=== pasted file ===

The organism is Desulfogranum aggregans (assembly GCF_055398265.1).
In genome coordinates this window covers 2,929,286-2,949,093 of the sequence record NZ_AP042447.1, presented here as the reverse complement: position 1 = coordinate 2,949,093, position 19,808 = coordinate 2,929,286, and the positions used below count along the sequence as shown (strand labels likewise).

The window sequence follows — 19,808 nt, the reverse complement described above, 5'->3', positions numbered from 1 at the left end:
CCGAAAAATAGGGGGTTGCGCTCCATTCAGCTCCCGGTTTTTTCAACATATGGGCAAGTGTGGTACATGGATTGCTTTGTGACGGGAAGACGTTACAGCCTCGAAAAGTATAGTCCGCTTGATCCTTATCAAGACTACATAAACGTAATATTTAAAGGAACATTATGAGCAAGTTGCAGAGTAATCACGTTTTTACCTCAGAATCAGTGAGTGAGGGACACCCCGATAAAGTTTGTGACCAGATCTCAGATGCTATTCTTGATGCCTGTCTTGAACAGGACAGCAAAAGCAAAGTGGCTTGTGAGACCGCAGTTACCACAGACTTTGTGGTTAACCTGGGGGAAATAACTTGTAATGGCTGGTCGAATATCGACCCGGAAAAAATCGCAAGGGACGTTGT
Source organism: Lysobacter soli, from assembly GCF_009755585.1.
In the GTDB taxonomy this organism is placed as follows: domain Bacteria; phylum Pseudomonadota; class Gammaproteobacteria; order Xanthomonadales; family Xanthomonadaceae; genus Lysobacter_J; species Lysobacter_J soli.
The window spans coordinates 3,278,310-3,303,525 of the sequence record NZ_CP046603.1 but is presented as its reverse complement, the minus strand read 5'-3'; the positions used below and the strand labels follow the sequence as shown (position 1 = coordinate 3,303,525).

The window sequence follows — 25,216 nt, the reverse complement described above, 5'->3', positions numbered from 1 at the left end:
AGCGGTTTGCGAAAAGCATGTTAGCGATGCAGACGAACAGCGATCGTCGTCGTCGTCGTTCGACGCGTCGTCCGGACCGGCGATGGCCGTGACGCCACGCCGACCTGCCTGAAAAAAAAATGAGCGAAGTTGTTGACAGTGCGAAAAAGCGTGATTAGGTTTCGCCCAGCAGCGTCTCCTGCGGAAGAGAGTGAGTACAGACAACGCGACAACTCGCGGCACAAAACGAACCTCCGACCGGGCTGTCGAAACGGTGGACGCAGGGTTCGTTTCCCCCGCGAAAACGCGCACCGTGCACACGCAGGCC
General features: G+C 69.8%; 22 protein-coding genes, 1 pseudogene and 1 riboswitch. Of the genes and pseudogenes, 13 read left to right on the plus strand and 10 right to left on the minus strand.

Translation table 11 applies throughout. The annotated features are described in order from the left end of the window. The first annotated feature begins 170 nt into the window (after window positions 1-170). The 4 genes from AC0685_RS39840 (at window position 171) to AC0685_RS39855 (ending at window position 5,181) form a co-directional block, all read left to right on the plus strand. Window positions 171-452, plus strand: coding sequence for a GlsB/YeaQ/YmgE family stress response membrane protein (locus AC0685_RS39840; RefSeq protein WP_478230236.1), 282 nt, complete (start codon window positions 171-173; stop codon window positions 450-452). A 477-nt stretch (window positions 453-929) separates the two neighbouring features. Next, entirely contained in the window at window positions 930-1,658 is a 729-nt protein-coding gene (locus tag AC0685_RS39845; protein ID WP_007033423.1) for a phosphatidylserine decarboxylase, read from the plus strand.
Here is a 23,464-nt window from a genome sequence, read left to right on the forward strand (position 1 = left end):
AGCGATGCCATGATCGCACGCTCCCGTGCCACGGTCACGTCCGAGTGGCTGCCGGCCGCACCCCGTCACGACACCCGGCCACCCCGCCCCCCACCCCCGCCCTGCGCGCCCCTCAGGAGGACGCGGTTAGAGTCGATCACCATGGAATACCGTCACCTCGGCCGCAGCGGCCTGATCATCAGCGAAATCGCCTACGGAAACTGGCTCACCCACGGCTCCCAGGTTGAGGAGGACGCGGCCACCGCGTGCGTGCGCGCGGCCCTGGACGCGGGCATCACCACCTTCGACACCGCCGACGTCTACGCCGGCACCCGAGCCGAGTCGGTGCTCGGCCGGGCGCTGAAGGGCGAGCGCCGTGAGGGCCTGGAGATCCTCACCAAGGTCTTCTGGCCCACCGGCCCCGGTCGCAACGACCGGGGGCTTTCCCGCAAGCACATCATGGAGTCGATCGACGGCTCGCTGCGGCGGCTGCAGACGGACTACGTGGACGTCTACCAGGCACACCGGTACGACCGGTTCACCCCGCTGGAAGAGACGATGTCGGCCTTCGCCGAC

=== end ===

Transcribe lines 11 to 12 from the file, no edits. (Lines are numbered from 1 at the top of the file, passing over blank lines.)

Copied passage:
Translation table 11 applies throughout. The annotated features are described in order from the left end of the window. The first annotated feature begins 170 nt into the window (after window positions 1-170). The 4 genes from AC0685_RS39840 (at window position 171) to AC0685_RS39855 (ending at window position 5,181) form a co-directional block, all read left to right on the plus strand. Window positions 171-452, plus strand: coding sequence for a GlsB/YeaQ/YmgE family stress response membrane protein (locus AC0685_RS39840; RefSeq protein WP_478230236.1), 282 nt, complete (start codon window positions 171-173; stop codon window positions 450-452). A 477-nt stretch (window positions 453-929) separates the two neighbouring features. Next, entirely contained in the window at window positions 930-1,658 is a 729-nt protein-coding gene (locus tag AC0685_RS39845; protein ID WP_007033423.1) for a phosphatidylserine decarboxylase, read from the plus strand.
Here is a 23,464-nt window from a genome sequence, read left to right on the forward strand (position 1 = left end):